Last week I had about half a batch of dal sitting in the fridge that needed to be used up, and I decided to try and make burgers with it. My experiment turned out quite well and received rave reviews from all members of my family.
Basic Lentil Dal
1 cup dried red lentils
2 cups chicken or vegetable broth (use water if you don't have either on hand)
1 tbsp canola oil or other light vegetable oil
1 large onion, chopped
2 cloves garlic, minced
1 tsp whole mustard seeds
1 tsp cumin
1 tsp turmeric
1/4 tsp cayenne pepper
1/2 tsp black pepper
1 tsp salt
juice of 1 lime
1 tbsp tomato paste (if you don't have tomato paste, you can sub 1/2 cup or so crushed tomatoes, you'll just need to simmer it a bit longer to thicken it up)
1/2 of a 13 oz can of coconut milk
2-4 tbsp chopped fresh cilantro (optional)
In a small saucepan, cook lentils in broth until tender (about 10 minutes). Saute onion and garlic in oil until they begin to soften; add spices and cook one minute. Add lime juice, tomato paste, coconut milk and cooked lentils. Simmer until thickened. If you're a cilantro lover, stir in the cilantro for the last few minutes of cooking (personally, I can't stand the stuff).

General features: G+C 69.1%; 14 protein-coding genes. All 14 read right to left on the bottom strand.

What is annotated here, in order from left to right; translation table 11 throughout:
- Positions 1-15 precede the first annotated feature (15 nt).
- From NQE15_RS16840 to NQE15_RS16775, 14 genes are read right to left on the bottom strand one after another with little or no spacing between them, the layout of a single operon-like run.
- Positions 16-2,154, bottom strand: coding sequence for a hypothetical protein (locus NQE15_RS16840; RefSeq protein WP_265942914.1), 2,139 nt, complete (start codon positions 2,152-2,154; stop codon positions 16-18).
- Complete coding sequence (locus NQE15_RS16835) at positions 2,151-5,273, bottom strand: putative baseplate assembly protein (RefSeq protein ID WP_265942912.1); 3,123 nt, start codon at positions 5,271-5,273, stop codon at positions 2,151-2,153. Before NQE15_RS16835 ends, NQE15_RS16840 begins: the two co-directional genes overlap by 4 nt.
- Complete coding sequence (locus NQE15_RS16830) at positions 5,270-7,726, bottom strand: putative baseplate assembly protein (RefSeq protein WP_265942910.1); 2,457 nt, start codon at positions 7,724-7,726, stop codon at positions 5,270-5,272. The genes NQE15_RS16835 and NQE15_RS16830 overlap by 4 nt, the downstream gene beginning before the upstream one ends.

That's it for the basic recipe! Very quick and easy. If you're going to make burgers with this, I recommend starting with thoroughly chilled dal.
(What to do with the other half a can of coconut milk? It freezes well, so you could save it to make another batch of dal. Coconut milk is a delicious addition to any kind of curried dish. You can also add it as part of the liquid when cooking rice, or use in smoothies or homemade popsicles.)
Lentil Dal Burgers:
1/2 a batch of Red Lentil Dal
1 carrot, grated
1/2 a yellow or red pepper, chopped fine
3/4 cup or so rolled oats
In a medium bowl, combine the dal, carrot, and pepper. Add oats 1/4 cup at a time until the mixture is firm enough to shape into patties (you may need as much as a cup of oats but probably not more than that). Shape into 6 patties.